Free Textbooks Are Not Always Free: New Study Analyzes OER’s Costs to...

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Free Textbooks Are Not Always Free: New Study Analyzes OER’s Costs to Colleges

By Jeffrey R. Young     Oct 18, 2018

Free Textbooks Are Not Always Free: New Study Analyzes OER’s Costs to Colleges

This article is part of the guide: 6 Key Trends to 21st Century Teaching.

When professors shift to assigning Open Educational Resources instead of publisher-produced textbooks, the move typically saves students money (and it can be a significant amount). But OER is not free, since it costs money to develop the materials, takes time for professors to evaluate and adopt them, and typically involves other campus-support services as well.

A report released last week gives perhaps the most detailed accounting of the pricetag to colleges looking to make signiciant moves to OER.

The report by SRI International and rpk GROUP analyzed a project led by Achieving the Dream, a nonprofit focused on supporting community-college students, to encourage two-year colleges to start OER degrees (meaning every course in a degree track assigns the materials, so that the savings adds up for students). That project, started in 2016, involves 38 community colleges that have switched to OER in a total of 385 courses, supported by $9.8-million in grants. The new report details what the colleges spent on their efforts and where the money went, as well as the benefits.

Across the participating schools, the bulk of the money went to developing the course materials. While it is popular to complain about the high sticker price of commercial textbooks, it does take time for professors to research and write or compile them. So when colleges develop their own OER materials, it’s worth accounting for the time spent by professors.

At colleges that Achieving the Dream worked with, about half of the cost of the OER degrees it supported went to stipends for professors and instructors, who needed to take time away from teaching in order to write the texts or otherwise adapt their courses. At five of the participating community colleges, the report found that it cost an average of $11,700 per course to build the OER materials.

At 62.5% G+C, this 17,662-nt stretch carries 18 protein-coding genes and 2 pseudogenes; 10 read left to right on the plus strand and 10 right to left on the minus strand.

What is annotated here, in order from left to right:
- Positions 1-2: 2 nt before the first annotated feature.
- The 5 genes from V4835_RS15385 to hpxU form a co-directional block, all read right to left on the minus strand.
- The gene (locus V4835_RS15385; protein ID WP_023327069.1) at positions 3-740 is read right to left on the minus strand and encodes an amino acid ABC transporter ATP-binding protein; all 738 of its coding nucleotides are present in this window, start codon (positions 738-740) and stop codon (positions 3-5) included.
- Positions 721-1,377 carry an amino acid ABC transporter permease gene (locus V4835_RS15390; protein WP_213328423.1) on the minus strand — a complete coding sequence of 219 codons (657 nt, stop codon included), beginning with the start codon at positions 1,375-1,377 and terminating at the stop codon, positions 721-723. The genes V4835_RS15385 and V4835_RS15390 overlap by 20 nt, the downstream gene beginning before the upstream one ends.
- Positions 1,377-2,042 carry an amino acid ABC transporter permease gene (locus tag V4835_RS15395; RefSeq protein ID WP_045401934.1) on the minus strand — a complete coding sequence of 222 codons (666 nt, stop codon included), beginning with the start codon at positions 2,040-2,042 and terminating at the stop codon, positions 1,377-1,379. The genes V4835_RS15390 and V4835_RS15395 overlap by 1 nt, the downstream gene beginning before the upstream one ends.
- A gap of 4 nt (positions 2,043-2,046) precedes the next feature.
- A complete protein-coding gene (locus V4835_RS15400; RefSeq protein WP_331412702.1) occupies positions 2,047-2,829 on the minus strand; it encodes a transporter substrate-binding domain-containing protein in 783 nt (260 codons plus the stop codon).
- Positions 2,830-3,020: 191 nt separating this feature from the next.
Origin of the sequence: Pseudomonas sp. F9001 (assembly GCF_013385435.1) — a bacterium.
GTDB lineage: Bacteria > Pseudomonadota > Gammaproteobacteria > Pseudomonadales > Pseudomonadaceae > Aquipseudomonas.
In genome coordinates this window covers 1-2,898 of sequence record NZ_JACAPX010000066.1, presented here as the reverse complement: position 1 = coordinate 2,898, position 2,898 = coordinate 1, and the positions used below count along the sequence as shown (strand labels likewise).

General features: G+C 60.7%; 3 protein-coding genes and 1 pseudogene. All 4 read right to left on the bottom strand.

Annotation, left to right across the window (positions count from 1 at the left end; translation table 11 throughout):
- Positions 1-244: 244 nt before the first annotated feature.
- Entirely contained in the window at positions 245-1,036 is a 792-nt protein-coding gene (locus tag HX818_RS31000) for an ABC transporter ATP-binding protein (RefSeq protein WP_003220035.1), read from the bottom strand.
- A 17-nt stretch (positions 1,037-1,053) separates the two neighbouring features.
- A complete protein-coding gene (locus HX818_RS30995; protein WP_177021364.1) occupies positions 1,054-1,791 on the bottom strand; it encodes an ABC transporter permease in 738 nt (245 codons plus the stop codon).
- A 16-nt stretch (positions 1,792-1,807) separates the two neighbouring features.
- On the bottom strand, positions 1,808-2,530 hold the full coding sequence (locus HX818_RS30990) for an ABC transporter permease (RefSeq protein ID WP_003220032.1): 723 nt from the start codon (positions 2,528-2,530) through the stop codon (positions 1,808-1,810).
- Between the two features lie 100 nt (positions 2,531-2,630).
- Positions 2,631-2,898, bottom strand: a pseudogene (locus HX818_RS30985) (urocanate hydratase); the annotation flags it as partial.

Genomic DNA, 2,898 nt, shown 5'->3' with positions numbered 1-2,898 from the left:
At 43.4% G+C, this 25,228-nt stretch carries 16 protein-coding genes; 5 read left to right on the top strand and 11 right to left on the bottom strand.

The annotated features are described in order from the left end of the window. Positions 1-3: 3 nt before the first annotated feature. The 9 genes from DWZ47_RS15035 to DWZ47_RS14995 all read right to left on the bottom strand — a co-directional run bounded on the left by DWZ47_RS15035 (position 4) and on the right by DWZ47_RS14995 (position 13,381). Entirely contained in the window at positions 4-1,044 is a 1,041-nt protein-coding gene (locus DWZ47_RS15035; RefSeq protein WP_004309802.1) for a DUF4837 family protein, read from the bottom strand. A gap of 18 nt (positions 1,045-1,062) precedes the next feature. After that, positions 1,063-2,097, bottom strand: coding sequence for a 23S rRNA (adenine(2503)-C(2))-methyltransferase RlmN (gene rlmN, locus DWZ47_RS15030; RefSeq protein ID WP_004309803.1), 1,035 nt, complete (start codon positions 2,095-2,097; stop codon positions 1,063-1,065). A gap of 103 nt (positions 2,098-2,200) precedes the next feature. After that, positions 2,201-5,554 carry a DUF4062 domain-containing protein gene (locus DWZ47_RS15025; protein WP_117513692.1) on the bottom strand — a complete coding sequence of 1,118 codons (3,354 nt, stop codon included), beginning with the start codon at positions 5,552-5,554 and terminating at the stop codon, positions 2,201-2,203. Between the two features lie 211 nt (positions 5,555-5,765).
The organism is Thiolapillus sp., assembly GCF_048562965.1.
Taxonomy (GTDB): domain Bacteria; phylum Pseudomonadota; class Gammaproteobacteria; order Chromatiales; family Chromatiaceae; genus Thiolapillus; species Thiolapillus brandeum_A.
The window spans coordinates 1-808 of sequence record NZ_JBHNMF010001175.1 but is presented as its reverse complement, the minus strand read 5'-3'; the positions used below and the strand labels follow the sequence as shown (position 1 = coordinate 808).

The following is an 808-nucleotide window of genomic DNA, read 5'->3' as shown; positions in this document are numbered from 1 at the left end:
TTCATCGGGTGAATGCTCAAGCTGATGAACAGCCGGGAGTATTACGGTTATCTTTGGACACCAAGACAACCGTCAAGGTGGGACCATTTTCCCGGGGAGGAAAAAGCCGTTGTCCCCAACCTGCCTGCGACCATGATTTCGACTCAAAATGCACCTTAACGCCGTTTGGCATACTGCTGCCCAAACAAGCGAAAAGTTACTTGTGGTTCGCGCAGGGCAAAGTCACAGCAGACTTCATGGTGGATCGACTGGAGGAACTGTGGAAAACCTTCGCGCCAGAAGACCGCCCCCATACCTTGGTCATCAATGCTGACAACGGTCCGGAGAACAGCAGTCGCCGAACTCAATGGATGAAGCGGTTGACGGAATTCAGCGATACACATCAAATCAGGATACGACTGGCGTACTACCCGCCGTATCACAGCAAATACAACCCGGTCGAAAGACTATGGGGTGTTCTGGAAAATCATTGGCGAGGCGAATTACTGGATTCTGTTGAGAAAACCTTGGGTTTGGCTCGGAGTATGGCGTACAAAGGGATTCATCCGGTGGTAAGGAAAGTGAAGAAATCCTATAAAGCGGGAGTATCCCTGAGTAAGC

The rest of the cost went to support administrative costs, such as developing policies, processes and standards for using OER materials.

Another cost to colleges of moving to OER degrees, the report notes, is lost revenue by college bookstores. The participating colleges lost an average of $14,000 per institution from textbook sales. But the report called that impact “minimal,” noting that this amount typically represents less than one percent of a college’s total revenue.

Students clearly benefited from the efforts. “We estimate that on average students saved between $66 and $121 per course,” the report said. A survey conducted as part of the report found that 42 percent of the students said the OER courses had a “significant impact” on their ability to afford college.

The report said the most pressing concern for the colleges that participated was how to financially support and expand these efforts, which were initially supported through grants. At least five of the colleges added OER fees for students to bring in support, and the report said that they may be able to tap into existing technology fees.

The program studied in the report is part of a larger project called Achieving the Dream’s OER Degree Initiative, funded by grants from a variety of sources including the William and Flora Hewlett Foundation, the Bill & Melinda Gates Foundation, the Great Lakes Higher Education Corporation & Affiliates, the Shelter Hill Foundation, and the Speedwell Foundation.

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